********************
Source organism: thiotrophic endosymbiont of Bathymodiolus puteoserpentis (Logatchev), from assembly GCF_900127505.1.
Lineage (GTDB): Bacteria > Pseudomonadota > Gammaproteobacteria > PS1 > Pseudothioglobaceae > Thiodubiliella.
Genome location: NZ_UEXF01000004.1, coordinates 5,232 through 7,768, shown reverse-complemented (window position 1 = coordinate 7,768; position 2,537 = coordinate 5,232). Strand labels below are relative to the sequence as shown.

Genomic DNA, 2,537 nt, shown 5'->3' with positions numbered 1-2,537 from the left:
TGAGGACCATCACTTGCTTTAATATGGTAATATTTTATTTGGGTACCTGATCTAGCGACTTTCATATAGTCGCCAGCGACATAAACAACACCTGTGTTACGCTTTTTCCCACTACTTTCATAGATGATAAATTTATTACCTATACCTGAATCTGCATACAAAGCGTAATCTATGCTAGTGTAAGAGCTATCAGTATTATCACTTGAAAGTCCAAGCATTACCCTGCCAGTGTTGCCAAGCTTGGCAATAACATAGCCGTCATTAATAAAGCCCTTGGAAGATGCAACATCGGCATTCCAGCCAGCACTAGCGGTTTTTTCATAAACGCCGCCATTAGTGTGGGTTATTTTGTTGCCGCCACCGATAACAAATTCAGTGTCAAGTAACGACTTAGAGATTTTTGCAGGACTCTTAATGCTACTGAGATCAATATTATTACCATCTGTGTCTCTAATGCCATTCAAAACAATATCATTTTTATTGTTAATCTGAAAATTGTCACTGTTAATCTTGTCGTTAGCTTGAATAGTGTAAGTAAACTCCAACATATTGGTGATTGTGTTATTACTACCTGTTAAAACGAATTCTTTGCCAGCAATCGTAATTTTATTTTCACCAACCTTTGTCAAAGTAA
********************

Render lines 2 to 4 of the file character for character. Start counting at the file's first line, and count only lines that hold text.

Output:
Lineage (GTDB): Bacteria > Pseudomonadota > Gammaproteobacteria > PS1 > Pseudothioglobaceae > Thiodubiliella.
Genome location: NZ_UEXF01000004.1, coordinates 5,232 through 7,768, shown reverse-complemented (window position 1 = coordinate 7,768; position 2,537 = coordinate 5,232). Strand labels below are relative to the sequence as shown.

Genomic DNA, 2,537 nt, shown 5'->3' with positions numbered 1-2,537 from the left: